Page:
I lived in New Zealand when I was very small, and when I was about five we moved to England. Initially, we lived with my mother’s parents in Liverpool, in the house where she spent a lot of her teenage years. I remember finding this big box with drawers in it, sort of like a jewellery box, and it was filled with all this amazing Mary Quant makeup from the sixties, and pots and tubes of colour that I just fell in love with. By the time I was a teenager, I thought I wanted to be an artist and I was always drawing for my portfolio. I’d draw faces on big white sheets of paper and paint them with those pots of colour. I even designed a magazine for my friends and family! I never knew you could be a makeup artist, as a job. I remember when I was 13, a friend of my mum’s got me a book about stage makeup - not glamorous stuff, but aging the face and sculpting it, theatrical makeup. I thought, “Wow, this is a dream job!” But nobody knew what it was then, and I didn’t have any connections in makeup or beauty. Besides, we didn’t have the Internet back then, so it’s not like I could just look it up.
When I left school, one of my best friend’s - she’s still one of my best friends - dad had a beauty salon, which I thought would be good to help me train. I worked there two days a week and did a course in beauty therapy at the same time because that was the only way I knew to break in to the industry. Finally, I moved to London and found a course at a school that, funnily enough, I found out later that so many people had trained there! It was one of the first places where you could learn photographic makeup training - Jeanine Lobell, the girl that started Stila, she trained there as well. I met Lee (Pycroft) the other day for lunch and she asked me about where I trained and I told her about this place, Complexion and she went, “Oh my god, I went there!” (Laughs) It was this funny place where all the teachers were working makeup artists so some days they’d be there, some days they wouldn’t, and you did your own testing and things. Now when you look in magazines there are thousands of places that teach makeup and they charge a fortune, it’s gone really corporate. This place was like, pitch up and just get involved. I did four nights a week for three months there, so I could work during the day. I did all sorts of jobs - I worked in an architect’s office and at Harrods at the makeup counter. I was terrible at selling the makeup because I used to say to people, “You need this kind of foundation, d’you know what, we haven’t got it here but if you go over to Estée Lauder, they've got this great shade.” Or I’d say, “Chanel have got a lip colour that would be perfect for you, we don’t stock it but you should try it, it would go really well with your skin tone!” And my bosses were like, “Hold on a minute, what’re you doing?” And so I got sacked! (Laughs)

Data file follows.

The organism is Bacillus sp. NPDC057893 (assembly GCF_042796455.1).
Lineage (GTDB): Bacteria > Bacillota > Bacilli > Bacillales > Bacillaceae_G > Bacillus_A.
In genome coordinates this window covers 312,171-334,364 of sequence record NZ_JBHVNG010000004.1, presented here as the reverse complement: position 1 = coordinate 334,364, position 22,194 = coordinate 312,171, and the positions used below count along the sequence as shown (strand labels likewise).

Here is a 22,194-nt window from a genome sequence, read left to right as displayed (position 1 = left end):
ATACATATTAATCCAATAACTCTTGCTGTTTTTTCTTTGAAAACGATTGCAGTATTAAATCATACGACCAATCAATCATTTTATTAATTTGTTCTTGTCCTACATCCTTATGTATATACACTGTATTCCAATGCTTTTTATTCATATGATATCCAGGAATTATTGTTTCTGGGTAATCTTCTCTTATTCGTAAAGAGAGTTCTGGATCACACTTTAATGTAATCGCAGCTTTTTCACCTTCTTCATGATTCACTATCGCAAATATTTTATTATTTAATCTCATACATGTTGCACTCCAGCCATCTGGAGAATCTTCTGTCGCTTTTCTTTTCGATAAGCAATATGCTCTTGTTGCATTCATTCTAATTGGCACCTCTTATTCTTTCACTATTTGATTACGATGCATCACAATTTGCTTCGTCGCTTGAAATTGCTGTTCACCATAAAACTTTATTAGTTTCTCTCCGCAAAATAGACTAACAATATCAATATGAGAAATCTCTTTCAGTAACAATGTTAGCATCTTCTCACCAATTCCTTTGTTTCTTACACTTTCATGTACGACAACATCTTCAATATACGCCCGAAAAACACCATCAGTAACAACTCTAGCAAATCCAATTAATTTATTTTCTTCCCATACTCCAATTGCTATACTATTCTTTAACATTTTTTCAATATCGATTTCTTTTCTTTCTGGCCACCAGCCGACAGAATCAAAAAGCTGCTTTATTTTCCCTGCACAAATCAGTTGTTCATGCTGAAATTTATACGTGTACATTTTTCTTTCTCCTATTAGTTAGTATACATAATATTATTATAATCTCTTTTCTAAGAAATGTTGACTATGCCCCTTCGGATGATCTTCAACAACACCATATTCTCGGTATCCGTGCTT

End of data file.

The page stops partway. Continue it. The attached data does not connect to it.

But it gave me an insight into how people buy. What I’ve learnt ever since, just watching people put makeup on, is that very often they’re confused; that's one of the reasons I started making my films. Makeup is so marketing heavy these days, it’s all about the new palette and the new trend but actually, there are the basics of makeup which is to do with knowing your own face and learning what works for you. That’s much more important than a new texture of lipstick or a new trend. There’s so much out there, it can get confusing but in a way it’s great because there’s a lot of incredible makeup now in all these great formulations for colour and longer wear - when I started doing makeup none of that existed. There wasn’t even retouching then so when I had to do makeup for magazines, I had to make sure it was perfect. I remember doing mascara ads in the beginning of my career and seperating the model's eyelashes with a pin! That picture of the eyelashes close up, that’s what you would see in the magazine. I suppose a lot of people that are younger now think, “Oh it’s fine, they’ll retouch that,” whereas I never had that luxury. When I started, Charlotte Tillbury and Pat McGrath and Val Garland and all of us, we had to do the makeup exactly as it was going to appear in the magazine.